1940 – 1941 P.T. ‘Bo’ Morton is appointed Captain-Coach and leads the Blues to their fifth premiership in 1940, defeating South Adelaide by 21 points, during the game he becomes the first Sturt player to kick 100 goals in a season, he then retires having played 138 games and kicking 561 goals for the club, he also wins his third best and fairest in his last year. Unfortunately in 1941 back to back premierships were not to be, with new Captain-Coach Ralph Green leading the Blues into the Grand Final, but losing to Norwood by 29 points.

P.T. ‘Bo’ Morton flys for a mark against West Torrens in 1940
Captain-Coach P.T. ‘Bo’ Morton being chaired off the ground after his last game, the winning 1940 Grand Final

1942 – 1944 With many league footballers serving in the armed forces during World War 2, the SANFL decides to temporarily amalgamate the eight league clubs to form a four team competition. Sturt joins up with South.

1945 – 1951 After the war, the Blues enter a period of mediocrity. Sturt, like all clubs lost many players to the war but fail to rebuild, finishing no higher than fourth after 1948, Clayton ‘Candles’ Thompson who stood at a giant 198cm for the time wins the 1951 best and fairest.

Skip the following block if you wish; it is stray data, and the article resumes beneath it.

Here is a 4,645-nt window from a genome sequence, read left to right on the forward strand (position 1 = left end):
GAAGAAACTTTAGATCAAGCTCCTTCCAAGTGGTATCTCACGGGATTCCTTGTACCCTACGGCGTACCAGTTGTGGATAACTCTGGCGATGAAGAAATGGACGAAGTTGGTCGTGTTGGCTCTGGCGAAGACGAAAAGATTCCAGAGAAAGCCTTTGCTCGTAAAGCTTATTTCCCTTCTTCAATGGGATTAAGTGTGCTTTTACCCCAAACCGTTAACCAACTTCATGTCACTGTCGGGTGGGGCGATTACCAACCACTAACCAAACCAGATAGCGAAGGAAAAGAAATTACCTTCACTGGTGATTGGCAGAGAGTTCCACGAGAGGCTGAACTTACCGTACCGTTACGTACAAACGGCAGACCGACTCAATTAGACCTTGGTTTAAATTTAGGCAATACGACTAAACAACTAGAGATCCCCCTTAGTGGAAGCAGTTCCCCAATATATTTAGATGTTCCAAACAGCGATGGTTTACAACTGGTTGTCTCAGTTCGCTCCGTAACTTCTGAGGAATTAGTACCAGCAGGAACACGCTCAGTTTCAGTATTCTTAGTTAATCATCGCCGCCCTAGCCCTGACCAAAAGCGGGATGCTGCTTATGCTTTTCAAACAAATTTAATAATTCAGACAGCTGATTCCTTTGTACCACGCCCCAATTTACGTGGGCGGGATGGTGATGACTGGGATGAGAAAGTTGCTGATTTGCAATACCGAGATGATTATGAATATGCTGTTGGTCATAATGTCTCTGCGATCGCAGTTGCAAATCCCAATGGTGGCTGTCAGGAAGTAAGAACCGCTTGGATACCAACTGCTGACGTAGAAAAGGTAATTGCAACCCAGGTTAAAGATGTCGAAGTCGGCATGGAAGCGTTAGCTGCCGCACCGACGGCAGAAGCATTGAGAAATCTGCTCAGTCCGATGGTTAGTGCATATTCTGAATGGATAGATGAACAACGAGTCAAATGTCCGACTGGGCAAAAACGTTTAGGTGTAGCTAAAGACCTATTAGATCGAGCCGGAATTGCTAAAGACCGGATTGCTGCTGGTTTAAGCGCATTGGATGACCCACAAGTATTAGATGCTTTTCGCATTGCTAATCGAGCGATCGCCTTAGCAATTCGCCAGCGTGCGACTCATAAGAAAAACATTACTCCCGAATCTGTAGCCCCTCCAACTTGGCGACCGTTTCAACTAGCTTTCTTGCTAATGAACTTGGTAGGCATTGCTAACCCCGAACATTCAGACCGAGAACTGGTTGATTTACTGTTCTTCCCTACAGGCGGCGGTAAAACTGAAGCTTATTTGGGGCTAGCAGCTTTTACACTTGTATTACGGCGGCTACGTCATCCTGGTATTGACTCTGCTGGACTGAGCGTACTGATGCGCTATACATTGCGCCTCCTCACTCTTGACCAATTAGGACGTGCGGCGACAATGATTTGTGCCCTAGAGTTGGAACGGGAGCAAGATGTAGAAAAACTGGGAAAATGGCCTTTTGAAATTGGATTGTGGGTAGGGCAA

1952 – 1955 Champion player and triple Magarey Medallist Len Fitzgerald becomes Captain-Coach. Sturt’s highest position during this period is third in 1955 after being defeated by Port Adelaide in the Preliminary Final. Len Fitzgerald wins the 1952 and 1954 Magarey Medals, wins the best and fairest three times in a row, 1952, 1953 and 1954 and is named in the inaugural All Australian team along with Clayton ‘Candles’ Thompson.

Coach Len Fitzgerald addresses the players at three quarter time in the 1955 Preliminary Final against Port Adelaide

1956 – 1959 A succession of of coaches lead the club, Wally May in 1956, Edward Tilley in 1957 and 1958 while Glynn Williams is appointed coach for the 1959 season. Team of the Century member Tony Goodchild Captains the club in 1957 and 1958 and wins the 1956 and 1957 best and fairest. The Blues finish bottom in 1956 and 1958, but finish fourth in 1959. John Halbert finishes runner up in the Magarey Medal in 1955 and 1958 while Len Fitzgerald wins his third Magarey Medal in 1959 to become the club’s only ever triple Magarey Medallist and what makes this feat even more remarkable is the fact that he was playing in a different position each time he won the medal with Clayton Thompson finishing runner up. ‘Çandles’ does however win the club best and fairest in 1959.